There is, of course, reason why the various members of the Consistory are asked to absent themselves from the meeting during part of the questioning. The Church Order Commentary cites this as “a good rule.” Their reasoning is that “if the work of mutual supervision carried on through Church Visitation is to have real significance, then thoroughness and frankness must mark this work. Faults and shortcomings, worthy of mention, will come to the attention of the Visitors much more readily if the various groups of office bearers will absent themselves for a little while than when they remain in the gathering. Some have said if a matter requires mentioning the responding brother should be as willing to broach the matter in the presence of the party concerned as in his absence. But, this is reasoning too idealistically. Moreover, it is better in many instances for the office bearer who may need correction that he does not know who broached the matter. To know who mentioned the matter would tend to introduce a personal element which is undesirable.”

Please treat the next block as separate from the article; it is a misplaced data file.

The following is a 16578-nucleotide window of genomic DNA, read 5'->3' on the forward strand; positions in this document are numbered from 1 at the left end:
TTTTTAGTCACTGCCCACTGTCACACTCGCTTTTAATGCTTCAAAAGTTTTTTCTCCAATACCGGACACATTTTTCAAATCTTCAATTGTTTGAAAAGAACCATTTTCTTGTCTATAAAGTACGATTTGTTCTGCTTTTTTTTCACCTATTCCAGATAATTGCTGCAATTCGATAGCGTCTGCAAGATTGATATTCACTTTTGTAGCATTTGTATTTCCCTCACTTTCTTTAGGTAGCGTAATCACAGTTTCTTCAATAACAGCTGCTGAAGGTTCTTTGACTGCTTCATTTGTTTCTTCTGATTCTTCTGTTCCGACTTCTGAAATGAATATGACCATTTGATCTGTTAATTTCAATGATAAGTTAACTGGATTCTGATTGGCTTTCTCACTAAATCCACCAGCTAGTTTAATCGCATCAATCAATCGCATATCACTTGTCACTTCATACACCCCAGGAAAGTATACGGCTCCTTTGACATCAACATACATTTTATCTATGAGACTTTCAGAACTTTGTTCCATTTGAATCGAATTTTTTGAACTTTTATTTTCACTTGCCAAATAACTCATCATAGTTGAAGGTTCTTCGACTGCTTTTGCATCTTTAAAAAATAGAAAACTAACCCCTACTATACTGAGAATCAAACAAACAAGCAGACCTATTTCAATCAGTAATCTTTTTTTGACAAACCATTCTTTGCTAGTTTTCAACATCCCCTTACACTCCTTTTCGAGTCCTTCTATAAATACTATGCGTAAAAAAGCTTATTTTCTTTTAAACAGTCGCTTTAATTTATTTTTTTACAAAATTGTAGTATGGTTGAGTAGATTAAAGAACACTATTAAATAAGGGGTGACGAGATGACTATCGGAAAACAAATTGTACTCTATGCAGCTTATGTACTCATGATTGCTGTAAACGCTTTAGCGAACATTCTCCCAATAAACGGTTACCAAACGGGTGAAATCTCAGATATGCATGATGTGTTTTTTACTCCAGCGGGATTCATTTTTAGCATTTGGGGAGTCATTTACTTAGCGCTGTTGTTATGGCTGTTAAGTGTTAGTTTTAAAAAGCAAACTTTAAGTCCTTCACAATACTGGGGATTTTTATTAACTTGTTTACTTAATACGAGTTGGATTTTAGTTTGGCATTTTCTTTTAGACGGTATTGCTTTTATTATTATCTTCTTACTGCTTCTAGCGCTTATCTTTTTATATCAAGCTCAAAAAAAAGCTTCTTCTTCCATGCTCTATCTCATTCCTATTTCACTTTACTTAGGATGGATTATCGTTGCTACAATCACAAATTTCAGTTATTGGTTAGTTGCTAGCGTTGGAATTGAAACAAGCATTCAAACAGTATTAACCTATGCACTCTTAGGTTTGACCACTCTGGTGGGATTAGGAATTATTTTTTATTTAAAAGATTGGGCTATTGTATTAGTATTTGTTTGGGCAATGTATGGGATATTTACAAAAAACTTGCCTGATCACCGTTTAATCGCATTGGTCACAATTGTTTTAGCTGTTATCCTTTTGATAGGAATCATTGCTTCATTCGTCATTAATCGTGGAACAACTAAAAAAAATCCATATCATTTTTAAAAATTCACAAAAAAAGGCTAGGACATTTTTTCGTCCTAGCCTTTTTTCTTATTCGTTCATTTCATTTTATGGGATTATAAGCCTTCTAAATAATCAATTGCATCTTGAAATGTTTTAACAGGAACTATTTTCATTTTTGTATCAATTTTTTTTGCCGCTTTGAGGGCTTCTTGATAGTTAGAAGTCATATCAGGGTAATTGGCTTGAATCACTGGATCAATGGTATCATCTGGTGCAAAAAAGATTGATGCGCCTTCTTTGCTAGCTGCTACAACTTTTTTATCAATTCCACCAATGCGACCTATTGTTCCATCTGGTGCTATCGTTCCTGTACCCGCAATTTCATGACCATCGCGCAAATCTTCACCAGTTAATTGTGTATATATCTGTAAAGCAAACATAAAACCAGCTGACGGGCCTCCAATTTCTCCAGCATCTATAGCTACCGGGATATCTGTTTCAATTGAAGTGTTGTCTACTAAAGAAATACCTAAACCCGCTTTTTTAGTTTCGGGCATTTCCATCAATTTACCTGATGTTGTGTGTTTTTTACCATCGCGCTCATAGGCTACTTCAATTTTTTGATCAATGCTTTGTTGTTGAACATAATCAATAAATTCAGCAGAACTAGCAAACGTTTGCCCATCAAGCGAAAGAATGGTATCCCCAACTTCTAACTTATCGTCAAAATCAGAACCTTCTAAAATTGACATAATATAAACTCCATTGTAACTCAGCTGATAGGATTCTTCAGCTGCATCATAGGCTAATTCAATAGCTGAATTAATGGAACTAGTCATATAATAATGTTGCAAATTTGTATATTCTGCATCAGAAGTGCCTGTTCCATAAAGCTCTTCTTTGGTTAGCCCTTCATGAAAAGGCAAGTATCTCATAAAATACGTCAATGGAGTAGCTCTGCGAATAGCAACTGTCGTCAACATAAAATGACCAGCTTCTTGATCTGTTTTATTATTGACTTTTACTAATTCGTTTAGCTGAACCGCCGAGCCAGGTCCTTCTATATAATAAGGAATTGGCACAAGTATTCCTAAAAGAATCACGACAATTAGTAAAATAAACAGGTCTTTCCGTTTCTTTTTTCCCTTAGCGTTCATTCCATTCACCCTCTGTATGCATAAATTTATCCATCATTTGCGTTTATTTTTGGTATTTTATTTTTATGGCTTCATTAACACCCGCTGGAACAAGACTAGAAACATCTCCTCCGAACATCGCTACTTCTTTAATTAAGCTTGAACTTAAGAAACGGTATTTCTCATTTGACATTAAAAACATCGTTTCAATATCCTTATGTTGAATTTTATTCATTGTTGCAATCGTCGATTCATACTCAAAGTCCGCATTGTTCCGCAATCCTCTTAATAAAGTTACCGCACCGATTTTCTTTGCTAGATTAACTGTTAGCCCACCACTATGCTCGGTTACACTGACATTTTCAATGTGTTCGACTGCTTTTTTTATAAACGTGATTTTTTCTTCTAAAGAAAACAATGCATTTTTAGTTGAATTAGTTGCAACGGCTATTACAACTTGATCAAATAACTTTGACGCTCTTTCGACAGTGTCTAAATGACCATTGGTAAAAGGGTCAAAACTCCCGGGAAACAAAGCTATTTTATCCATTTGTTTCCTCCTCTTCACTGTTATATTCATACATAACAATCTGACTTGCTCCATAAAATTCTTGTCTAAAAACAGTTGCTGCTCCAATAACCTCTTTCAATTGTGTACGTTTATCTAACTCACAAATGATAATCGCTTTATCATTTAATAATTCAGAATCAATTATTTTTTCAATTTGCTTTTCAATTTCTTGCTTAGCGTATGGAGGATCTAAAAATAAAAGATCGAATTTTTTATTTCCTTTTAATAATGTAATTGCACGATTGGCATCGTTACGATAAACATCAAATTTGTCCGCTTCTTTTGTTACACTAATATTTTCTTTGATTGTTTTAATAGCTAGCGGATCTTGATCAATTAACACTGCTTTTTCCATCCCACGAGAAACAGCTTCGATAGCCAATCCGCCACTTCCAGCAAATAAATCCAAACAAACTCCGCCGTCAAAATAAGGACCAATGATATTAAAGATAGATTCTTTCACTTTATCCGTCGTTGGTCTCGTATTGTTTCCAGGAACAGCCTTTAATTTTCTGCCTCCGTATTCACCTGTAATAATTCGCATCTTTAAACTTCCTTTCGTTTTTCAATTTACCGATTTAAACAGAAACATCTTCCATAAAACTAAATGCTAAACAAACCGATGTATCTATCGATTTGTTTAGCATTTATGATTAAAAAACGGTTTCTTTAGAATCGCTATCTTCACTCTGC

Although there is an element of truth in the above quotation, it does not, in my opinion, express the entire truth. I believe that, without becoming too idealistic, it may be argued that the presence of a full consistory during all the questioning has certain advantages for the work of church visitation. Nor do I think that the mere assertion that it is easier for a brother to bring up a certain matter against a fellow office-bearer in his absence than in his presence should be a reason that he should be given this opportunity. If he has something against his fellow office-bearer, he should bring it up in his presence and neither should he wait until the church visitors are there to do so. Why should he keep a matter that needs correction in his soul for weeks and perhaps even months? Is the relationship of brethren such that they will hate one another when they speak words of correction and admonition? Is notProverbs 9:6 true anymore? “Rebuke a wise man and he will love thee.” We must have more of that spirit in the church and less of the spirit of secrecy and cover-up. It is my contention that it is unnecessary to ask the minister, elders and deacons to leave the room while questions are asked and answered concerning their persons and work.